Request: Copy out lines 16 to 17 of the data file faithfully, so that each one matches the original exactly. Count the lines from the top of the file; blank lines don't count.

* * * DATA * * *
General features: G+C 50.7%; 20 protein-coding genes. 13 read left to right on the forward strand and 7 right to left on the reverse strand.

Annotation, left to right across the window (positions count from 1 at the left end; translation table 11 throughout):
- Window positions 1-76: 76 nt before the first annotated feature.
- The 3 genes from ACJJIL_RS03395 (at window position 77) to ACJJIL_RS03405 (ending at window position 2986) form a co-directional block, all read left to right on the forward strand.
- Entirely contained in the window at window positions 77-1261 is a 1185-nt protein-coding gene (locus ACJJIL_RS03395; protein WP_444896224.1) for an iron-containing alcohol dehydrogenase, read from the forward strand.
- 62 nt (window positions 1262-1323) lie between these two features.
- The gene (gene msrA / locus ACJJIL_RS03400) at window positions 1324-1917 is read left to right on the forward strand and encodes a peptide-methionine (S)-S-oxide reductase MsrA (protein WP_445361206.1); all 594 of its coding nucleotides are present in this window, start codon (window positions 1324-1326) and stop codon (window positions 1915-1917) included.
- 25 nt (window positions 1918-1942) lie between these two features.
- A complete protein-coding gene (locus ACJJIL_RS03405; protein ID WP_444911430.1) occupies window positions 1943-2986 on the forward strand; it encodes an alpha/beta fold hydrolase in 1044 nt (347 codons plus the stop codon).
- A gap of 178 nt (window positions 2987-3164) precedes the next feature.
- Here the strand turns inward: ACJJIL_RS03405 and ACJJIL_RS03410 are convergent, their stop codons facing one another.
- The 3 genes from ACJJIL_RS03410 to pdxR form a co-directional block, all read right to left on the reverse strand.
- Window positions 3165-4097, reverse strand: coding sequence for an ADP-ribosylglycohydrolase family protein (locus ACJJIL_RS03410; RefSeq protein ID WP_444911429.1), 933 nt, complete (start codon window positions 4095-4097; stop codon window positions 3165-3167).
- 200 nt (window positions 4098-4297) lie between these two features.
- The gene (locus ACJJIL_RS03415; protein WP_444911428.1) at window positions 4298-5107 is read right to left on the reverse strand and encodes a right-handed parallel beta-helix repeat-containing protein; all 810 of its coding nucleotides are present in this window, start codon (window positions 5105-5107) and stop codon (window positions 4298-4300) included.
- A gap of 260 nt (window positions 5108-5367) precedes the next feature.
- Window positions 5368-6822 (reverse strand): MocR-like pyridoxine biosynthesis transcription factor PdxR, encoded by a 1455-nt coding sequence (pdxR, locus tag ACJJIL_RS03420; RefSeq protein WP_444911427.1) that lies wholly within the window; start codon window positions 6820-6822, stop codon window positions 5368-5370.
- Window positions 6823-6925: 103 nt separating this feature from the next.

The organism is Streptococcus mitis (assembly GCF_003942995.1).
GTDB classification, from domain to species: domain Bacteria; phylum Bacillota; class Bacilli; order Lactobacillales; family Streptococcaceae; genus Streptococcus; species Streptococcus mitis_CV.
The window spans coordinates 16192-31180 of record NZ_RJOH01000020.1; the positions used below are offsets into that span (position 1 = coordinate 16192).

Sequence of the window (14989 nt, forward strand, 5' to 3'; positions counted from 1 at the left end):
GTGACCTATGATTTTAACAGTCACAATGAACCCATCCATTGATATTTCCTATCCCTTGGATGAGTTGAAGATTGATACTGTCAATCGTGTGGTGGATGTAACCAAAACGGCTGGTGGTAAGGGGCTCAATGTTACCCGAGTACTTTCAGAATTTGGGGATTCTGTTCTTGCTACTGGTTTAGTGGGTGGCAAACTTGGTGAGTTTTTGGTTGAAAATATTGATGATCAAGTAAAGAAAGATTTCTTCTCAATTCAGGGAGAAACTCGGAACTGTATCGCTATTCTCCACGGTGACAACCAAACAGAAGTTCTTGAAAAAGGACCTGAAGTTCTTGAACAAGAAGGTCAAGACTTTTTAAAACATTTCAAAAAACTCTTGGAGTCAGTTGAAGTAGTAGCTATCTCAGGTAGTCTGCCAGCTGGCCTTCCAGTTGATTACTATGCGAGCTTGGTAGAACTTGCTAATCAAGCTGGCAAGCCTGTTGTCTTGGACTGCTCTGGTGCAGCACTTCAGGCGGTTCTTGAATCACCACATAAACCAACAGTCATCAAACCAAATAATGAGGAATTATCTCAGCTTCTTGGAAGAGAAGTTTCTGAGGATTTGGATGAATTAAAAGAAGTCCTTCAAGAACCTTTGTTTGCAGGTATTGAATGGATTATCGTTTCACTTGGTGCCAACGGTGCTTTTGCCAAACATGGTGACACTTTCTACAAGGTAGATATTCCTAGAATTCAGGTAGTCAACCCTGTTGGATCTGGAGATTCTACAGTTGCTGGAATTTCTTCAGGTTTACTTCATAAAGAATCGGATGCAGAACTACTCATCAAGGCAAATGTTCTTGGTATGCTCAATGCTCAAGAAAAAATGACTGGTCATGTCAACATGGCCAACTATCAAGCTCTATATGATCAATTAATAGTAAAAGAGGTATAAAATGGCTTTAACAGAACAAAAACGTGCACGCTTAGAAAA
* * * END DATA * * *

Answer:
- A gap of 260 nt (window positions 5108-5367) precedes the next feature.
- Window positions 5368-6822 (reverse strand): MocR-like pyridoxine biosynthesis transcription factor PdxR, encoded by a 1455-nt coding sequence (pdxR, locus tag ACJJIL_RS03420; RefSeq protein WP_444911427.1) that lies wholly within the window; start codon window positions 6820-6822, stop codon window positions 5368-5370.